Renaming islands in Andamans obscures
complex loyalties, horrific memories
Mains Paper 3: Indian History
Prelims level: INA
Mains level: Post independence India
- On December 30, 2018, three islands of the Andaman group were
renamed. The Ross Island as Netaji Subhas Chandra Bose Dweep, Neil Island as
Shaheed Dweep and Havelock Island as Swaraj Dweep.
- The renaming commemorates Netaji Subhas Chandra Bose’s visit to
the Andamans as the commander of the Azad Hind Fauj (INA) in December 1943.
- This was during World War II when the Japanese had occupied the
Islands as allies of INA.
- They had wrested control from the British who had colonised the
Islands in 1858. Although mistakenly assumed to be a consequence of the
Revolt of 1857.
- The colonisation of the Andamans was an outcome of the oceanic
politics of the Raj and its need for a strategic foothold in the Bay of
- Historical evidence points in the direction of Bose’s visit having
been stage managed by the Japanese generals stationed on the Andamans.
However, what could Bose have done had he known?
- Was he really in a position to challenge the only allies he had?
- After all, the loss of lives of the local Andamanese was small
compared to the INA soldiers who were willingly laying down their lives for
- I had met local people who would have liked to see Neil and
Havelock islands renamed (not Ross Island as it was named after Sir Ronald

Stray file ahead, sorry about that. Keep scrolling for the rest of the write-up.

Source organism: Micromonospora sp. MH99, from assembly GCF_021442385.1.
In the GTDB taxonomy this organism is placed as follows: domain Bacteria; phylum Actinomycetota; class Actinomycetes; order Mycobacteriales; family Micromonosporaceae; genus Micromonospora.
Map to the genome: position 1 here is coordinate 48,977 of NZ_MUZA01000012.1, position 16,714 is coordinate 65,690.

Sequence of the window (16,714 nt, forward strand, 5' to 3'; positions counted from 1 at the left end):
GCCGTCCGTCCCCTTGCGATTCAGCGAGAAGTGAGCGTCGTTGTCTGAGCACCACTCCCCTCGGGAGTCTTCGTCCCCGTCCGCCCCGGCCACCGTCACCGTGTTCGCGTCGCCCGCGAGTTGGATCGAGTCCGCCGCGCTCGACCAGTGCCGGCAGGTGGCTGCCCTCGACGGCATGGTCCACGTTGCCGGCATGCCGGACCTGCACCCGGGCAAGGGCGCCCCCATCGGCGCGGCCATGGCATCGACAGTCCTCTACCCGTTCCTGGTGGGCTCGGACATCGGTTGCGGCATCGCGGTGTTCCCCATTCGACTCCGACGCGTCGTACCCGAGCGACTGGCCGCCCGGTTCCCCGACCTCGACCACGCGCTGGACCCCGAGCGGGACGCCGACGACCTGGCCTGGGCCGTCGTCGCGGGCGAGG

Ross, the discoverer of mosquito transmission of malaria”) because they were
named after two British officers James Neil and Henry Havelock who were
infamous for their role in the Revolt of 1857. But I am not sure if they had
wished them to be changed to commemorate Netaji.
- The Andaman Islands became part of the Indian Republic with
- Mountbatten handed them to Nehru, despite Jinnah’s repeated
claims, because in his view the Republic of India was the inheritor of the
legacy of nationalist struggle and thereby of the Andamans, which were a
sacred symbol of this struggle.
- It’s a different matter that Mountbatten had hoped to use the
Islands’ as a British naval base.
- The inclusion of the Andamans in the Indian Union was thus the
culmination of a century-long process, beginning with its colonisation in
1858 and then with imprisonment of the Indian revolutionaries in the
Cellular Jail from 1910 onwards.
- The experiences of the revolutionaries, who were numerically
minuscule in comparison to the settlers, forged and immortalised a
monochromatic image of the Islands as a muktitirth, sacred site of
- This image shrouded the history of the indigenous Andamanese, the
ordinary convicts, their descendants, and settler communities who made it
- This image continues to be reproduced with the naming of the Port
Blair airport after Savarkar and the installation of his statue inside the
Cellular Jail by the Vajpayee government and now with the renamings.
- The irony is the more we rename the more we erase; and what gets
swept away is not the Mughal or the British master’s history, but our own
Q.1) Consider the following statements about the views of Subhash Chandra
1. Bose considered industrialization as a potent factor in making India
strong and self-sufficient.
2. Bose did not share Gandhian ideal of “Ahmisa”.
Which of the above is/are correct?
a) 1 only
b) 2 only
c) Both 1 and 2
Q.1) The irony is the more we rename the more we erase; and what gets
swept away is not the Mughal or the British master’s history, but our own past.
Briefly examine the statement.